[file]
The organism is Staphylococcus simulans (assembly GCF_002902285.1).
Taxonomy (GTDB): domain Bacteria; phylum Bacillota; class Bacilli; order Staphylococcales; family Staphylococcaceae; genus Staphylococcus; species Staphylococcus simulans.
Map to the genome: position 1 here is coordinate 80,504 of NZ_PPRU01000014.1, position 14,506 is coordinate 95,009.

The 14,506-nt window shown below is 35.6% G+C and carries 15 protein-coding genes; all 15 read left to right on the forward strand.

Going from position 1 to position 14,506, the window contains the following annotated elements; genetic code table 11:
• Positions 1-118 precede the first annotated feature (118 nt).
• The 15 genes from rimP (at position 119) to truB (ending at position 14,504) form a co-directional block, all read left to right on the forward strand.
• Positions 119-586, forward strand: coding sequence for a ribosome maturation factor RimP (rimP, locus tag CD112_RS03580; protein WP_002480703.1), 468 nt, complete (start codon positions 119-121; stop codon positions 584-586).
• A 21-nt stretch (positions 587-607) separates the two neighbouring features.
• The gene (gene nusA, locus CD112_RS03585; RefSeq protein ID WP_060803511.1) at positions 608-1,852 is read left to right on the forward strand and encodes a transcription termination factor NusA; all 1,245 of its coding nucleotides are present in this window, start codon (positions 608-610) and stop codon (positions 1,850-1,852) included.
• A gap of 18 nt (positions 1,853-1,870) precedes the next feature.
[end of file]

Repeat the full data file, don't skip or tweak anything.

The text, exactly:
The organism is Staphylococcus simulans (assembly GCF_002902285.1).
Taxonomy (GTDB): domain Bacteria; phylum Bacillota; class Bacilli; order Staphylococcales; family Staphylococcaceae; genus Staphylococcus; species Staphylococcus simulans.
Map to the genome: position 1 here is coordinate 80,504 of NZ_PPRU01000014.1, position 14,506 is coordinate 95,009.

The 14,506-nt window shown below is 35.6% G+C and carries 15 protein-coding genes; all 15 read left to right on the forward strand.

Going from position 1 to position 14,506, the window contains the following annotated elements; genetic code table 11:
• Positions 1-118 precede the first annotated feature (118 nt).
• The 15 genes from rimP (at position 119) to truB (ending at position 14,504) form a co-directional block, all read left to right on the forward strand.
• Positions 119-586, forward strand: coding sequence for a ribosome maturation factor RimP (rimP, locus tag CD112_RS03580; protein WP_002480703.1), 468 nt, complete (start codon positions 119-121; stop codon positions 584-586).
• A 21-nt stretch (positions 587-607) separates the two neighbouring features.
• The gene (gene nusA, locus CD112_RS03585; RefSeq protein ID WP_060803511.1) at positions 608-1,852 is read left to right on the forward strand and encodes a transcription termination factor NusA; all 1,245 of its coding nucleotides are present in this window, start codon (positions 608-610) and stop codon (positions 1,850-1,852) included.
• A gap of 18 nt (positions 1,853-1,870) precedes the next feature.